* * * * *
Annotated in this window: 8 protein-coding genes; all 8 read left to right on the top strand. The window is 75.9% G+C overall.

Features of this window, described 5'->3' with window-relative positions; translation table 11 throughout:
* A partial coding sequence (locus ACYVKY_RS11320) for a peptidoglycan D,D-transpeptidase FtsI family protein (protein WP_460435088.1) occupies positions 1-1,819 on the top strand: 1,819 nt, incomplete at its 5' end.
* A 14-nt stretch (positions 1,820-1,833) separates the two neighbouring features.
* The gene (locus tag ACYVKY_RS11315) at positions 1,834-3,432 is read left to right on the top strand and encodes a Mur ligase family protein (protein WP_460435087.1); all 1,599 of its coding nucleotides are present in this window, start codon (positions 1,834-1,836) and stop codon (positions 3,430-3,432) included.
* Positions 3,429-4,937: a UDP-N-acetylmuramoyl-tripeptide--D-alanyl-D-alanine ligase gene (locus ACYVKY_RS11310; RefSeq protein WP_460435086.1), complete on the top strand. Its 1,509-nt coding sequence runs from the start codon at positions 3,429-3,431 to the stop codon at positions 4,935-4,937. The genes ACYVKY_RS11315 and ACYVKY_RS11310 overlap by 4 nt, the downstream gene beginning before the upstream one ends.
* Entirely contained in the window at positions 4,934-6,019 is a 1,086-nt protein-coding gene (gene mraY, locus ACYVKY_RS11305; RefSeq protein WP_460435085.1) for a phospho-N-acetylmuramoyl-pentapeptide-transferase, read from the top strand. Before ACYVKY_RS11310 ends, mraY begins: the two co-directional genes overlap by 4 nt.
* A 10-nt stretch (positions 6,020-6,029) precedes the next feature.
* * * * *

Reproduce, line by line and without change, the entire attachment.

Annotated in this window: 8 protein-coding genes; all 8 read left to right on the top strand. The window is 75.9% G+C overall.

Features of this window, described 5'->3' with window-relative positions; translation table 11 throughout:
* A partial coding sequence (locus ACYVKY_RS11320) for a peptidoglycan D,D-transpeptidase FtsI family protein (protein WP_460435088.1) occupies positions 1-1,819 on the top strand: 1,819 nt, incomplete at its 5' end.
* A 14-nt stretch (positions 1,820-1,833) separates the two neighbouring features.
* The gene (locus tag ACYVKY_RS11315) at positions 1,834-3,432 is read left to right on the top strand and encodes a Mur ligase family protein (protein WP_460435087.1); all 1,599 of its coding nucleotides are present in this window, start codon (positions 1,834-1,836) and stop codon (positions 3,430-3,432) included.
* Positions 3,429-4,937: a UDP-N-acetylmuramoyl-tripeptide--D-alanyl-D-alanine ligase gene (locus ACYVKY_RS11310; RefSeq protein WP_460435086.1), complete on the top strand. Its 1,509-nt coding sequence runs from the start codon at positions 3,429-3,431 to the stop codon at positions 4,935-4,937. The genes ACYVKY_RS11315 and ACYVKY_RS11310 overlap by 4 nt, the downstream gene beginning before the upstream one ends.
* Entirely contained in the window at positions 4,934-6,019 is a 1,086-nt protein-coding gene (gene mraY, locus ACYVKY_RS11305; RefSeq protein WP_460435085.1) for a phospho-N-acetylmuramoyl-pentapeptide-transferase, read from the top strand. Before ACYVKY_RS11310 ends, mraY begins: the two co-directional genes overlap by 4 nt.
* A 10-nt stretch (positions 6,020-6,029) precedes the next feature.